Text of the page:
Following recent meetings with the Department of the Environment and Revenue, IFA Farm Business Chairman Tom Doyle has said there are serious deficiencies in the current motor tax treatment of agricultural quad bikes which makes them untaxable on Irish roads.
He said, “Recent statements by the Department of the Environment classifying farm quads as general haulage tractors, which imposes a ridiculous rate of tax, is not acceptable and not enforceable, as quads can’t be registered on the NCT system”.
In the past decade, quad bikes have become the vehicle of choice for farmers for herding stock and general transport around farms throughout the country. The situation as it currently exists means that it is impossible to register and tax farm quads for use on the public roads due to the Irish interpretation of EU directives on type approval of vehicles. The IFA will be writing to the Department of Justice and An Garda Siochana to advise them of this fact and insist that no farmer found on a public road with an agriculture quad will be fined.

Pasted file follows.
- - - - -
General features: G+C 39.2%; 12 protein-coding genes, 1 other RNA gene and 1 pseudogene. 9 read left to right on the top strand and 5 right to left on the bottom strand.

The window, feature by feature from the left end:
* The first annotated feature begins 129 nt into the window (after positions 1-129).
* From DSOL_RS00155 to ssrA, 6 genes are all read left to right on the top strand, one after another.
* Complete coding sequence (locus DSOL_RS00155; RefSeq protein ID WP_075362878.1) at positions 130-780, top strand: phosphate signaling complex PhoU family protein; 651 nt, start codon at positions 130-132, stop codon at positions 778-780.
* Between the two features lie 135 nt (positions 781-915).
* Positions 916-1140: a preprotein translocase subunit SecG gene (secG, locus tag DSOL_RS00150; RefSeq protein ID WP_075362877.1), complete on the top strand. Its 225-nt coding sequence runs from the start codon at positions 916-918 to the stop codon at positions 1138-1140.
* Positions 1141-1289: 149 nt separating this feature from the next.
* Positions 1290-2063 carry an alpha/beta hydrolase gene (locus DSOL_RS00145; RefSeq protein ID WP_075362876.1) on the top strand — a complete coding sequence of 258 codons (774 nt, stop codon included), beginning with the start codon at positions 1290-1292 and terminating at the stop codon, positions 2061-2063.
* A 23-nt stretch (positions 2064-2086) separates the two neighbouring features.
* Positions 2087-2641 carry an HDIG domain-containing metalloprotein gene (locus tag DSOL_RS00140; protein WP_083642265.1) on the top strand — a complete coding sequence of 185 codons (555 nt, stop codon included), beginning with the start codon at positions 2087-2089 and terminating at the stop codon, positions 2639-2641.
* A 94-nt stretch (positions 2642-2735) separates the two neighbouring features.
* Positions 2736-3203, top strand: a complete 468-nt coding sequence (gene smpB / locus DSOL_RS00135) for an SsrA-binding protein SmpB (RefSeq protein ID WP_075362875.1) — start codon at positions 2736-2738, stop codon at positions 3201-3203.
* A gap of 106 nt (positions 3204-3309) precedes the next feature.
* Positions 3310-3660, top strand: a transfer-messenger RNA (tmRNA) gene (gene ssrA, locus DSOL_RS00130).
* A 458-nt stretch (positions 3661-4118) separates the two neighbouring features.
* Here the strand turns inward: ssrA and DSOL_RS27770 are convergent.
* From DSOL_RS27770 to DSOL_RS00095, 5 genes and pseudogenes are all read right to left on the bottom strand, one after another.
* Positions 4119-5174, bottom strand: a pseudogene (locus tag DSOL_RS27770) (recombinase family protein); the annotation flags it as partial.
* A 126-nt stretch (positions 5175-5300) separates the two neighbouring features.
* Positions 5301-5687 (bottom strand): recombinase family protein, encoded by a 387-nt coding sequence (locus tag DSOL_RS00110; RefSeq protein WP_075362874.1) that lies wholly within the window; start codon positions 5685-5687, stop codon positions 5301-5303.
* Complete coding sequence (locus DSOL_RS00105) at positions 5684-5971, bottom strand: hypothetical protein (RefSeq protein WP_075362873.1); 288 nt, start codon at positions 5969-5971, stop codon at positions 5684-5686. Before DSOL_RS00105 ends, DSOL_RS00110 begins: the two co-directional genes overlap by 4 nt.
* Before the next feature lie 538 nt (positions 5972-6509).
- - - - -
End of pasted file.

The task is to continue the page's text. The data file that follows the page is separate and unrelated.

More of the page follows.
Mr Doyle said, “In the UK, farmers using a quad bike for agricultural use can register them as light agricultural vehicles. This allows farmers to get a ‘nil value’ tax disc and use the quad bike on the road if travelling less than 1.5km between sites. An agricultural quad bike used on the road doesn’t need an NCT, but must be registered, licensed for road use, have a number plate, and a minimum of third party insurance”.
Tom Doyle concluded, “What we now need is a workable solution similar to that in operation in the UK. The IFA has met with the Department of the Environment and Revenue on these issues and is calling on the myriad of organizations involved in the registering, taxing and distribution of such vehicles to come together and sort out this unsustainable situation”.